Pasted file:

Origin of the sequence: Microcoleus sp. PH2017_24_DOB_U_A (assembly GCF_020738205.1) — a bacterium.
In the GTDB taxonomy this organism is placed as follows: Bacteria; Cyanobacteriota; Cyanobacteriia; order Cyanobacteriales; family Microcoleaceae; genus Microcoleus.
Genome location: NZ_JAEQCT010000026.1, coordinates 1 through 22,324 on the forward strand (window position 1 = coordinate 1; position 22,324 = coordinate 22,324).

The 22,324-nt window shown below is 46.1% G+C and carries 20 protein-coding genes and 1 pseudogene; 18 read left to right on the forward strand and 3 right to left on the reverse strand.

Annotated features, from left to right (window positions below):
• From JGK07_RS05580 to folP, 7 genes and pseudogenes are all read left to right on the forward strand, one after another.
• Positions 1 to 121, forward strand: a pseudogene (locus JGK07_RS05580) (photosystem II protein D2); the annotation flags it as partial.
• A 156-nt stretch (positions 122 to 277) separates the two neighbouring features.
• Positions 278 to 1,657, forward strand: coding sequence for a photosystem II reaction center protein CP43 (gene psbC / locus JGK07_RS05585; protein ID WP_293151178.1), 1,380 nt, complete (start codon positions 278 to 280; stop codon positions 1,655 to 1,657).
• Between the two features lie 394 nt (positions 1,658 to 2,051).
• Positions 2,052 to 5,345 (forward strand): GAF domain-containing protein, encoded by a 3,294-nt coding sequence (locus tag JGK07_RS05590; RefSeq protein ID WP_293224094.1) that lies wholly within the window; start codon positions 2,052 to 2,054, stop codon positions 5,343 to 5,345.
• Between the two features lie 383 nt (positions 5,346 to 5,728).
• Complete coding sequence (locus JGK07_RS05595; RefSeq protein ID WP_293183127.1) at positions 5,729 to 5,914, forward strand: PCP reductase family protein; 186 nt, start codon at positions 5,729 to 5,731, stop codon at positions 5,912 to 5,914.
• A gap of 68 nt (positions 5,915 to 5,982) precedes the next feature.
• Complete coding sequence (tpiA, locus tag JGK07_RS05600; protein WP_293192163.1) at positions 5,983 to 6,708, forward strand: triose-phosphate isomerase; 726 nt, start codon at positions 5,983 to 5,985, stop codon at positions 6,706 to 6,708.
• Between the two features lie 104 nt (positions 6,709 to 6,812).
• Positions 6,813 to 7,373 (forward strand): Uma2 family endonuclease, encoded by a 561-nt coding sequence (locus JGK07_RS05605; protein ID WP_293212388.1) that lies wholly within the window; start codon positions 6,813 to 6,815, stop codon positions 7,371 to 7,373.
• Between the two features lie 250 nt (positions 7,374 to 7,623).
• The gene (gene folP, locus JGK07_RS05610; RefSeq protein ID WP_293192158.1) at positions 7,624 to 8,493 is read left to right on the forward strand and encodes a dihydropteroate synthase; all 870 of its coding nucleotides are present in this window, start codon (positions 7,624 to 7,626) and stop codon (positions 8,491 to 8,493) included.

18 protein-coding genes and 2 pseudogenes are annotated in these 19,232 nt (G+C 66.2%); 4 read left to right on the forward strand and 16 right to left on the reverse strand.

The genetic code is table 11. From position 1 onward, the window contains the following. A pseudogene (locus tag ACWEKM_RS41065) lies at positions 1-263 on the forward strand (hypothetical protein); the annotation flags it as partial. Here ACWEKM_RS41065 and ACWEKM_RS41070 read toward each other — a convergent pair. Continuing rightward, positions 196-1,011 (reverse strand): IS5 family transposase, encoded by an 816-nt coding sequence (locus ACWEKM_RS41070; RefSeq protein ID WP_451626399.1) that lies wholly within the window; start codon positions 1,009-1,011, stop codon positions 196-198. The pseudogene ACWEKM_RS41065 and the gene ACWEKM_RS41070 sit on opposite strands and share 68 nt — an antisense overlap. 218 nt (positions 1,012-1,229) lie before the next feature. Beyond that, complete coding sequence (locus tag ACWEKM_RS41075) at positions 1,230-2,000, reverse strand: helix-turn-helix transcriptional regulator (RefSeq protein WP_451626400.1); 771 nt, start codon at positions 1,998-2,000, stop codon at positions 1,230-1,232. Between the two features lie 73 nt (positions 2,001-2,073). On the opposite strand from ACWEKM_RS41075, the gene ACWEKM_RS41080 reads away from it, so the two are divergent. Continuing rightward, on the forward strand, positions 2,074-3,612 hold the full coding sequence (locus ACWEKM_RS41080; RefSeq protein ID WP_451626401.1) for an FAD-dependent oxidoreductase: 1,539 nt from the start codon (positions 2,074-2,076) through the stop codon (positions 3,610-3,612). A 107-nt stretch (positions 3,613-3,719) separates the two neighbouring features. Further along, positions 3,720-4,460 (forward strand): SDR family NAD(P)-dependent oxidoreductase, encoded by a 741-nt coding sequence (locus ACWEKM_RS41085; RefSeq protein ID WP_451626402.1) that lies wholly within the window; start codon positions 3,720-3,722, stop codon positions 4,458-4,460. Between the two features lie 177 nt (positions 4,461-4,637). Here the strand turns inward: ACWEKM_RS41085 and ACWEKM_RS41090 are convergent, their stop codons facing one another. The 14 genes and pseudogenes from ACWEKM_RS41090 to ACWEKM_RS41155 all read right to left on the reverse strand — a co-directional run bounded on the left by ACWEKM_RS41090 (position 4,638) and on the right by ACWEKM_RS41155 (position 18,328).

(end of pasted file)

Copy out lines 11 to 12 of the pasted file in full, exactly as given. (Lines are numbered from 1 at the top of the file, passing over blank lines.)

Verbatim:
• Positions 2,052 to 5,345 (forward strand): GAF domain-containing protein, encoded by a 3,294-nt coding sequence (locus tag JGK07_RS05590; RefSeq protein ID WP_293224094.1) that lies wholly within the window; start codon positions 2,052 to 2,054, stop codon positions 5,343 to 5,345.
• Between the two features lie 383 nt (positions 5,346 to 5,728).